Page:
Are Houses Less Affordable Than They Were in Past Decades?
Source: Simplifying the Market
I have been fascinated by Residential Real Estate for as long as I can remember. Mom was a Real Estate agent, and Housing and mortgages and transactions were dinner table conversations ever since I was a little kid.
That experience certainly helped me notice what was going on in Real Estate in the 2000s and provided lots of clues as to what was coming. It also has been useful to see the response to the recent real estate boomlet — really a supply/demand imbalance revealed in part by the pandemic lockdown; it is actually a structural problem that was decades in the making.
And one of the things that many people miss is that purchasing a house is a function of two main things: The home’s cost, and how you finance the purchase. As my colleague, Ben Carlson noted, “While prices were far lower in the past, borrowing rates were much higher.”
Don’t take our word for it, look at the table above: It shows the cost of purchasing a “median home” using the prevailing fixed 30-year mortgage rate. And despite the recent rise in prices, the current low rates are near ll time records.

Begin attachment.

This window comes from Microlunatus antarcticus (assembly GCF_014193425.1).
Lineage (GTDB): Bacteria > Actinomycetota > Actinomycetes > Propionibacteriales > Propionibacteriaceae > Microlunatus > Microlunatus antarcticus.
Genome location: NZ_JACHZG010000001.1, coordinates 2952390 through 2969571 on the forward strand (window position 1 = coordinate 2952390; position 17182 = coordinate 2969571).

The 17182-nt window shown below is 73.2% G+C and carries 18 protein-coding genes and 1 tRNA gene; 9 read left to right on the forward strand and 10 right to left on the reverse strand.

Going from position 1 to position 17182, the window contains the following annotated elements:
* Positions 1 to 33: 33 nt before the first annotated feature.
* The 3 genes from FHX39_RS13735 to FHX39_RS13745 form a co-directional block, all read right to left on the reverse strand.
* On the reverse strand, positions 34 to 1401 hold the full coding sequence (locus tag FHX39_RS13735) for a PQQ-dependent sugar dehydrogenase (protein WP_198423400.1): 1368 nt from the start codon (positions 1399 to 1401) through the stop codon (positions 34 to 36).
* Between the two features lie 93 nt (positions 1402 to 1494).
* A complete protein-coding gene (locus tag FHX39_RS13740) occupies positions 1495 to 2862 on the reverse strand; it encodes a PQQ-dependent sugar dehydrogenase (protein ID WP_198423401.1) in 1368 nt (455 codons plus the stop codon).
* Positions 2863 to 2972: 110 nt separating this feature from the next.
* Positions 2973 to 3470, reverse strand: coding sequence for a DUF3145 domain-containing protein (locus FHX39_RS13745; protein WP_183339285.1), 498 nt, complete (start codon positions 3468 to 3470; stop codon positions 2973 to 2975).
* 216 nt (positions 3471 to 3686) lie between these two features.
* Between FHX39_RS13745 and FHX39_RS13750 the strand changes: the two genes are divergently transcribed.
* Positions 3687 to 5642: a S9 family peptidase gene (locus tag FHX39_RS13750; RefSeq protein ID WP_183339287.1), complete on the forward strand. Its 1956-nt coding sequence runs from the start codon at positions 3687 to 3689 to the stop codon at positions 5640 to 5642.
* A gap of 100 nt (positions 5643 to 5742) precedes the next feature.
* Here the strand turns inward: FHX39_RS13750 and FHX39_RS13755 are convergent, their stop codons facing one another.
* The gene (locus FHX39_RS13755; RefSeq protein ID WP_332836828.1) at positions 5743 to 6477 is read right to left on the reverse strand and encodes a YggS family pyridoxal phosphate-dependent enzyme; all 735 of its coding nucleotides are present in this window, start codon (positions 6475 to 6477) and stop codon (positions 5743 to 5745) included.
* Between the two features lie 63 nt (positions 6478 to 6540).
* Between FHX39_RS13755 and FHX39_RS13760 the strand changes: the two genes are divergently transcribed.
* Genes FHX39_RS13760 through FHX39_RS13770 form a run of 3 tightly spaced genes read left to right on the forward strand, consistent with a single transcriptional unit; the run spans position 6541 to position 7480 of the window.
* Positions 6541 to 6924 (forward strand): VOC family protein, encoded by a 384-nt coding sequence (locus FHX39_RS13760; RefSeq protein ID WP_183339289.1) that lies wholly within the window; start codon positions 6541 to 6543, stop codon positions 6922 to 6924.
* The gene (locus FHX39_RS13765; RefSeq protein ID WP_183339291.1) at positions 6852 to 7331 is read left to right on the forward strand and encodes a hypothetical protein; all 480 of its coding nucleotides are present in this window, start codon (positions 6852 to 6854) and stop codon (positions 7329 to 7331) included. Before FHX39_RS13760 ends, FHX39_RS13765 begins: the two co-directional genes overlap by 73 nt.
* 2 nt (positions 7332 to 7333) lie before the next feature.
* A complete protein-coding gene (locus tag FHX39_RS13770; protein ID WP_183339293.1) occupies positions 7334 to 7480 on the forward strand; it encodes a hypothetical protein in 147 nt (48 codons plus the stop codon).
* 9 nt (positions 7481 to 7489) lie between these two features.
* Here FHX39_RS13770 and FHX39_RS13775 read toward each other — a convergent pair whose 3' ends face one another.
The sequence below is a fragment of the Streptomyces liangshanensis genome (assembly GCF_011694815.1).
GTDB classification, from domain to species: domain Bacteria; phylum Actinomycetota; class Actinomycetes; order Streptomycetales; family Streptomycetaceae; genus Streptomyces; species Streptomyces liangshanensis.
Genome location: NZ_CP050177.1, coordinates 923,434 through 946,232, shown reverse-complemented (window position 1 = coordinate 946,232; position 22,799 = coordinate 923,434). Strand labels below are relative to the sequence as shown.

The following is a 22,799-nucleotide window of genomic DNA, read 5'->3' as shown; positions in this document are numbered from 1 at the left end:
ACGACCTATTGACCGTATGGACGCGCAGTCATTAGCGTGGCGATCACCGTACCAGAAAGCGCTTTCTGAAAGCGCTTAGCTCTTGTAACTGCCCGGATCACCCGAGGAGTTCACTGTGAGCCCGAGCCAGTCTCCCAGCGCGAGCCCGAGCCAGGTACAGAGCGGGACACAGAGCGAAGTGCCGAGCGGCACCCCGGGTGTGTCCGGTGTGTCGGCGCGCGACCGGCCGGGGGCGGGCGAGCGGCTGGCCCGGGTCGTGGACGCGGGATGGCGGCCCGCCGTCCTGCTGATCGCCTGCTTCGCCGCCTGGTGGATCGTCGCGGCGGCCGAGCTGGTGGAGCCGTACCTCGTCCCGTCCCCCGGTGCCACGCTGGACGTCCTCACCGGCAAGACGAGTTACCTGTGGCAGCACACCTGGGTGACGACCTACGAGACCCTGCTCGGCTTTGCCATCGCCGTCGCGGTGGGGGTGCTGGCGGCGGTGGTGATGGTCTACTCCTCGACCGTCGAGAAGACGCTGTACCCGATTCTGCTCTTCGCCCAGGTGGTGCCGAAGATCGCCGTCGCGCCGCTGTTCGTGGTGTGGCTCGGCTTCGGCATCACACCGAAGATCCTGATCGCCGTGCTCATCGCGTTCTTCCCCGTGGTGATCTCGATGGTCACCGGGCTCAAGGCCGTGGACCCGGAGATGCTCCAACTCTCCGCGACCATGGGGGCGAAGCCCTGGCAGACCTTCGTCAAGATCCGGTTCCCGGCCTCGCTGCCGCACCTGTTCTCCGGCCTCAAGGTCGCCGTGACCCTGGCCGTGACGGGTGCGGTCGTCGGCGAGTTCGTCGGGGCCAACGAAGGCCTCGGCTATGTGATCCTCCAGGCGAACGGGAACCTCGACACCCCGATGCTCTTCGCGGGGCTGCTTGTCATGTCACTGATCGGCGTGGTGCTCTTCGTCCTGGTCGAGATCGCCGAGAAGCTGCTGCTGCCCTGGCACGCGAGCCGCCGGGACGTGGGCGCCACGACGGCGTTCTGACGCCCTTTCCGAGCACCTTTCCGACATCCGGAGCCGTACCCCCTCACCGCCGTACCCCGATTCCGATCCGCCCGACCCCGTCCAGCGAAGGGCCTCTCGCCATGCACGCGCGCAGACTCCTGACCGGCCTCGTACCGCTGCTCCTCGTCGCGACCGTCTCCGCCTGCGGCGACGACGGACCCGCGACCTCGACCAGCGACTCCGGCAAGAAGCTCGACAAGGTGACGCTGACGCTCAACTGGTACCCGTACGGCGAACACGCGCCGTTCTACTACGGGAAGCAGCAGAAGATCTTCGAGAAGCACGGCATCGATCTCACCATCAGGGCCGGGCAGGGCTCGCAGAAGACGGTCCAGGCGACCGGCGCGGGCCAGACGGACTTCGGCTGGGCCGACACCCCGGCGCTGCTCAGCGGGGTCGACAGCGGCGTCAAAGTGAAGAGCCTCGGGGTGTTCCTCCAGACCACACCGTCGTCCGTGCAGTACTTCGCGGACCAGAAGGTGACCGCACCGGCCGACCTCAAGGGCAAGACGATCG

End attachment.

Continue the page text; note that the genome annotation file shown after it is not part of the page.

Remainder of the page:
That table shows it was cheaper to buy the median house with a standard mortgage 10 years ago, it was more expensive 20, 30, and 40 years ago.
This is food for thought — not only about home prices but also the challenge facing the Fed as it begins contemplating tapering QE and ending ZIRP.
How Everybody Miscalculated Housing Demand (July 29, 2021)
Not a Housing Bubble (March 30, 2021)
Mortgage Debt Hits Record: So What? (September 4, 2019)
Has There Ever Been a Worse Time to Be a Homebuyer? (May 28, 2021)